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Traveling can change a man profoundly. It is a way to learn new things about yourself in terms of your efficacy, strength, values & expectations. It teaches you to stay humble and open-minded. It proves to be great for problem solving, as psychologists point that viewing things and problems from a distance is beneficiary to us. All travels, big and small, work this way, boosting your mental health, expanding your horizons and sometimes changing your entire life.  And that is on thing the Beatles, Steve Jobs and one former SS Officer have in common. They have all travelled and returned changed and with new outlooks on life and destiny.

When it comes to travels that redefine your whole life, the journeys to India seem to have a special appeal to most. The people of west civilisation seem to perceive the eastern philosophies as the remedy and very often decide to embark on an Indian adventure seeking answers, peace and the definition of their own self. One may view it as a fad, a pretentious attempt to justify weaknesses, but there are numerous cases that seem to prove that India changes everything. And by India I do not necessarily mean the geographical borders – it is more of a broader concept that includes eastern Buddhism.

One of the most popularised examples of such life changing journeys are those of The Beatles, Steve Jobs and Heinrich Harrer. Three different journeys that took place in different times have marked the lives of those travelers immensely. They’ve changed the way John Lennon thought about music and his mission, the way Steve Jobs saw leadership and innovation and the way Heinrich Harrer viewed his place on earth. There might be a subtle connection and traces of inspiration between the Beatles’ journey and that of Steve Jobs, but all in all, the three journeys are completely separate events that somehow had a similar outcome – the profound change.

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So how does India, Tibet  and Buddhism change a traveler? Buddhism is not a magic pill, pure comfort, a balm: to benefit from the Buddhist way of life, you have to be willing to work at both understanding what the Buddha taught, and spending some time every day in meditation, and applying what you learn to every moment of your life. If you can do this, you’ll find this path is, as the Buddha said, “Good in the beginning, good in the middle, and good at the end.”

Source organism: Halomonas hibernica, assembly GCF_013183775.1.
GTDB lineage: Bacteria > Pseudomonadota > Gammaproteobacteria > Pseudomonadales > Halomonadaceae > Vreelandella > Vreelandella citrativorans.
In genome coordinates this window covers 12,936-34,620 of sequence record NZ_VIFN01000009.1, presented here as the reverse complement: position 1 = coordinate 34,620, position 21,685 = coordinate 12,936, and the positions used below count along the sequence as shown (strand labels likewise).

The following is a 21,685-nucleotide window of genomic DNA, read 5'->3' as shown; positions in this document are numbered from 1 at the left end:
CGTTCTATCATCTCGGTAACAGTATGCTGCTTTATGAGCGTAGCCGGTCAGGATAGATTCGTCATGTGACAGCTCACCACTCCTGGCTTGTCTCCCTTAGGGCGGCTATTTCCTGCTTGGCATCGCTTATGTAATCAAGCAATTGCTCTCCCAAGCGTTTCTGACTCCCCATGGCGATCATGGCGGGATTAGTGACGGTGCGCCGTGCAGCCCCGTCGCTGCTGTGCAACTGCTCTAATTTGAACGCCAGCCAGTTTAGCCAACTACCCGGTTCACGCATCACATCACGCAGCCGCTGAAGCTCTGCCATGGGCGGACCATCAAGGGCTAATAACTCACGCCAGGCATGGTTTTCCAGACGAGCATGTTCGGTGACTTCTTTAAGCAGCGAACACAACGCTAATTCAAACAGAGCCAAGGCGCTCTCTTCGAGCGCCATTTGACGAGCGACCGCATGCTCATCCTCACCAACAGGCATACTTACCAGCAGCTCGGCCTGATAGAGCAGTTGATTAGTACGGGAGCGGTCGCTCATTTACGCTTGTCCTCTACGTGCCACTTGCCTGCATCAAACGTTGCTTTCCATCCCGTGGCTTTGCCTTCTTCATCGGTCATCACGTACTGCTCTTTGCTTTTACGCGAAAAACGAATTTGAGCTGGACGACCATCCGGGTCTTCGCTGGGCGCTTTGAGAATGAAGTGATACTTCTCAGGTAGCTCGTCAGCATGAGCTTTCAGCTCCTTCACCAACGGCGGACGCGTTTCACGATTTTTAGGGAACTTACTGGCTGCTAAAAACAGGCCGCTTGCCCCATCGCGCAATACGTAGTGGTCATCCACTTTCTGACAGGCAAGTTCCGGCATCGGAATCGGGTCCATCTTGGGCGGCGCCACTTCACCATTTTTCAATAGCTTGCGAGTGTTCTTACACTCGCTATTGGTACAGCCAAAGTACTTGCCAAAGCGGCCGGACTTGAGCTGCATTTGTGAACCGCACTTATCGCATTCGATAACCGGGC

The Beatles, LSD and Enlightment

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Is it possible that the Beatles – one of the most influential bands in history of music – hold their secret to stardome in India? Those Liverpool lads spent time there in the sixties with the Maharishi. Through experimentation with LSD and tape loops, Buddhism and Hinduism, the Beatles stumbled upon the open-minded attitude needed to fully appreciate the enigma that India is. The enigma that changed them profoundly. Over the centuries Buddhism influenced and was influenced by nature religions like Taoism and Shintō, and its introduction to the West came partly by the work of spiritual nature writers like Thoreau and Gary Snyder. But it was in the Age of Aquarius that spread across the world in the form of the 60’s alternative hippie counter-culture, when poets, artists, actors, writers and musicians interested in a voyage of inner peace through Buddhist philosophy and meditative practices started discovering India on their own.  Zen meditation, too, first embraced by the Beat poets in the 1950’s flourished across first world nations as a healthy alternative to LSD-induced enlightenment. In the true spirit of those amazing and sometimes commercially mythologised times, The Beatles went to discover India and Buddhism for themselves.

West Goes East

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In the mid-1960s, after using drugs in an effort to expand their consciousness the Beatles became interested in Eastern influences and made a short visit to India in 1966. In February 1968, the Beatles traveled to Rishikesh, India to attend an advanced Transcendental Meditation (TM) training session at the ashram of Maharishi Mahesh Yogi. Amidst widespread media attention, along with their wives, girlfriends, assistants and numerous reporters, the Beatles arrived in India in February 1968, and joined the group of 60 people who were training to be TM teachers including musicians Donovan, Mike Love of the Beach Boys, and flautist Paul Horn. The visit proved to be not only to be spiritually enriching, but musically, as well. During the Indian adventure, John Lennon, Paul McCartney and George Harrison wrote many songs and Ringo Starr wrote his first.